Low-Dose Aspirin Does Not Significantly Reduce Risk of Stroke
Aspirin may not reduce a person’s risk of ischemic stroke, according to a secondary analysis of the ASPREE trial (NCT01038583), which was published in the Journal of the American Medical Association. Daily low-dose aspirin was associated with an increased risk of intracranial bleeding.
The study enrolled 19,114 participants (mostly older adults) from the United States and Australia, evaluating daily aspirin vs placebo for different types of stroke. Ischemic stroke occurred in 146 patients in the aspirin arm compared with 166 in the placebo arm (HR, 0.89; 95% CI, 0.71-1.11). In addition, hemorrhagic stroke (intracranial bleeding) occurred in 49 patients on aspirin compared with 37 on placebo (HR, 1.33; 95% CI, 0.87-2.04; P =.19).
There were 59 individuals (0.6%) in the aspirin arm who experienced other types of intracranial bleeding compared with 41 (0.4%) in the placebo arm. However, a significantly higher percentage of patients treated with aspirin experienced either hemorrhagic stroke or other types of intracranial bleeding (1.1%) compared with placebo (0.8%) (HR, 1.38; 95% CI, 1.03-1.84; P = .03).
Overall, the study found that low-dose daily aspirin can significantly increase the risk of intracerebral hemorrhagic events, particularly in an older population that is susceptible to bleeding-inducing events, compared with an insignificant link to reduced ischemic stroke events. Low-dose aspirin, which was thought to be effective as a secondary stroke prevention, “should not be prescribed for primary prevention in healthy older adults,” study authors wrote.—Luke Halpern
Intense Intervention Can Reduce Stroke Risk Factors in Black Adults
Black adults may have a higher risk of stroke compared with non-Black adults, according to a recent retrospective analysis conducted by the American Heart Association (AHA) that was published in Stroke.
Study coauthor Ashley Nelson, DO, said lifestyle coaching, providing necessary medication alterations or additions, and increasing accessibility to routine health care support and physician follow-ups can decrease the disparities in stroke risk.
The analysis looked at data from the 2008 to 2011 SAMMPRIS study (NCT00576693), which showed that aggressive medical management is superior to stenting for recurrent stroke prevention.
AHA investigators compared how intervention impacted patient medication use and cardiovascular risk factors: systolic and diastolic blood pressure; blood glucose levels; and physical activity (based on Physician centered Assessment and Counseling for Exercise [PACE] score) between Black and non-Black adults who had a stroke.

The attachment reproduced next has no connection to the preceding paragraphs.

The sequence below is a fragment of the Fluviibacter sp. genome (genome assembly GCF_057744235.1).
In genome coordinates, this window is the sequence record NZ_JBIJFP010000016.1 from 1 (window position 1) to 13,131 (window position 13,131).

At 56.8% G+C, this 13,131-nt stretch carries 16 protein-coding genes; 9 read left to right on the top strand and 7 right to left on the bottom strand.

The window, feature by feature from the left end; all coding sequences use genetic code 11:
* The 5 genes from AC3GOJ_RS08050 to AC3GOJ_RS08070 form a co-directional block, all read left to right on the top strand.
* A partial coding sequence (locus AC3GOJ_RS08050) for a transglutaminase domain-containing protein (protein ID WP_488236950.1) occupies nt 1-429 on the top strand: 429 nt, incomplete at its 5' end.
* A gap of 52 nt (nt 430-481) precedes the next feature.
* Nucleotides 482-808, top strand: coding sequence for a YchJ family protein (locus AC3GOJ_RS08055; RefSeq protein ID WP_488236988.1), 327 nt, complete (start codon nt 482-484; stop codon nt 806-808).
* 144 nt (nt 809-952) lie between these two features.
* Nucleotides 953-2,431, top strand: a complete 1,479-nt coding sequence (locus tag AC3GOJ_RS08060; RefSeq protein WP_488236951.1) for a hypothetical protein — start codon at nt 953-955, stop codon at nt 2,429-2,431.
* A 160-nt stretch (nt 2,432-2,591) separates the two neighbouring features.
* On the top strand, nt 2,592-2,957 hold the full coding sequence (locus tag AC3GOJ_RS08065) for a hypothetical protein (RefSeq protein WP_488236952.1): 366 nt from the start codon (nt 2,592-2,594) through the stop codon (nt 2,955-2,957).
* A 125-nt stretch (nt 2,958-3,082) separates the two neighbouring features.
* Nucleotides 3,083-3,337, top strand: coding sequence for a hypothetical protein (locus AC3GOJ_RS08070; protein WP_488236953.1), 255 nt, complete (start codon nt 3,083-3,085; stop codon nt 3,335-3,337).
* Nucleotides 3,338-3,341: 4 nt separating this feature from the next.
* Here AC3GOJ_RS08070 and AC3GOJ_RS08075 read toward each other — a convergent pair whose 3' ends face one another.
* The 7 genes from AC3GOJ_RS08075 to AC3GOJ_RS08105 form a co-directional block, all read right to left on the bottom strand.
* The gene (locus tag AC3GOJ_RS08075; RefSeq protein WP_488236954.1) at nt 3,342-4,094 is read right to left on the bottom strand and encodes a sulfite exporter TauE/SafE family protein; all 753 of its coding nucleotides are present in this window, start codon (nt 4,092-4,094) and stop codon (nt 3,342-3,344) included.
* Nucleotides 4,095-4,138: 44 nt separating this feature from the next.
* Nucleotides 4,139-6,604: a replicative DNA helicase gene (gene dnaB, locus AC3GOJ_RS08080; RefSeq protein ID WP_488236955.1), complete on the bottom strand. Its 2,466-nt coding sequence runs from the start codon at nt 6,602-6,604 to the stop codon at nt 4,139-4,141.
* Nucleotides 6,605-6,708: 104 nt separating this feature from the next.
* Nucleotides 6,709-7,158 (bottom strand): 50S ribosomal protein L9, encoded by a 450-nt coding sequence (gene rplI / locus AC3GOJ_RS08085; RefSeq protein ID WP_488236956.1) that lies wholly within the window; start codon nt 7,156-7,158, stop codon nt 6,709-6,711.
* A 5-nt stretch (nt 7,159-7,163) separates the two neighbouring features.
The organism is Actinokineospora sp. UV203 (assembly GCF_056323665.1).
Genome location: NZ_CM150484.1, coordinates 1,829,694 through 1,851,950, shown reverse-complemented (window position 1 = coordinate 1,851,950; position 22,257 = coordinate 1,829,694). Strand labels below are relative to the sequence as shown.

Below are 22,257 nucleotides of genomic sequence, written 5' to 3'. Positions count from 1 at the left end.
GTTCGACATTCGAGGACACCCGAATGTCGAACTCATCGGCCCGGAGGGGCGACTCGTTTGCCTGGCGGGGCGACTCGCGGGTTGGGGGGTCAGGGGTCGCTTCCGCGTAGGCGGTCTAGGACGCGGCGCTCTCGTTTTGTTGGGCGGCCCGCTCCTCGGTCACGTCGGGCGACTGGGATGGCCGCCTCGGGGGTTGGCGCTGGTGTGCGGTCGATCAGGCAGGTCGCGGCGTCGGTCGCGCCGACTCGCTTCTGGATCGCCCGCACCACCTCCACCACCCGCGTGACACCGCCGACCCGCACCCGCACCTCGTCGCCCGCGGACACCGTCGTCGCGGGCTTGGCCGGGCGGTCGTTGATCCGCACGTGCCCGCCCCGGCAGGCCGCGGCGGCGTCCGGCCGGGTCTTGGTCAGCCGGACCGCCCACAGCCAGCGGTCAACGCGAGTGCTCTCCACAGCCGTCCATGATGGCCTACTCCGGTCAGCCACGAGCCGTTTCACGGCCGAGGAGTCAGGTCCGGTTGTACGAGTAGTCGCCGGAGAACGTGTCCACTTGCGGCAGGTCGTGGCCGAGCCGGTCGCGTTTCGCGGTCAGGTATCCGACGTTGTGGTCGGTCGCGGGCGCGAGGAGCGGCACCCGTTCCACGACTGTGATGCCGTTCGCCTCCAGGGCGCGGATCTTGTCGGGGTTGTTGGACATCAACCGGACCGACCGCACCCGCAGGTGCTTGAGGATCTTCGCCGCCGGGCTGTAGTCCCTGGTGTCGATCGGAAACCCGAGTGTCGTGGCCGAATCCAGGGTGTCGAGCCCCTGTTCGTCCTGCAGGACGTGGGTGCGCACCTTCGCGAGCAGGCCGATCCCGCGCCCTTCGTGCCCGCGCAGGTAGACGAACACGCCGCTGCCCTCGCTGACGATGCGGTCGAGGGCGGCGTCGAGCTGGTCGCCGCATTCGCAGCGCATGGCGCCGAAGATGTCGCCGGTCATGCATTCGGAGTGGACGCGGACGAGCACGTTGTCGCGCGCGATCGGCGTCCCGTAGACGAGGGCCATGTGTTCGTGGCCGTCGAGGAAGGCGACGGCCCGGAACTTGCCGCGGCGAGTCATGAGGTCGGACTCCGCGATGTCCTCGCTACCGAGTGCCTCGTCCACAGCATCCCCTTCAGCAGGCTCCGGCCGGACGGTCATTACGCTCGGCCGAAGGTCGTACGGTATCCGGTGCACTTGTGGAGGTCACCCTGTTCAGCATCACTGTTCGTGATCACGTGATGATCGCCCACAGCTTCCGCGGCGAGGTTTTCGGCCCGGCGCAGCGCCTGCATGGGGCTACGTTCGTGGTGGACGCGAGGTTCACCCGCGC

With 1 year of intervention, including regular follow-up visits with the health care team, lifestyle coaching, and intensive control of vascular risk factors, the average PACE score of Black adults increased from 2.7 to 4.2. In addition, a higher number of Black patients decreased their diastolic blood pressure compared with non-Black patients.—Erin Hunter
Insomnia Symptoms May Be Linked to Risk of Stroke in Adults
Insomnia symptoms may be linked to a greater risk of stroke, particularly among individuals younger than age 50, according to research published in Neurology.
The risk of stroke was 4-fold in patients younger than 50 years who had a higher number of symptoms of insomnia compared with those who did not have insomnia symptoms. People with 1 to 4 (less severe) symptoms
of insomnia still had a 16% increased risk of stroke compared with people with no symptoms after adjusting for age, alcohol use, smoking, and level of physical activity.
Investigators conducted the study to understand the link between the symptoms of insomnia and risk of stroke. The study comprised 31,126 participants (average age, 61 years) with no history of stroke at the study onset. The patients answered questions about the frequency of trouble falling asleep, waking up during the night, waking up too early, not being able to return to sleep, and feeling rested in the morning.
Investigators evaluated the responses, ranking symptom severity on a scale of 1 (less severe) to 8 (more severe). Among the participants, 6282 had no insomnia symptoms; 19,149 had 1 to 4 symptoms; and 5695 had 5 to 8 symptoms. However, those 50 years or older with 5 to 8 symptoms still had a 38% increased risk of stroke compared with those with no symptoms.
Handling insomnia symptoms at a younger age could be effective for stroke prevention, but further research should explore the reduction of stroke risk through management of sleeping problems.—Kennedy Ferruggia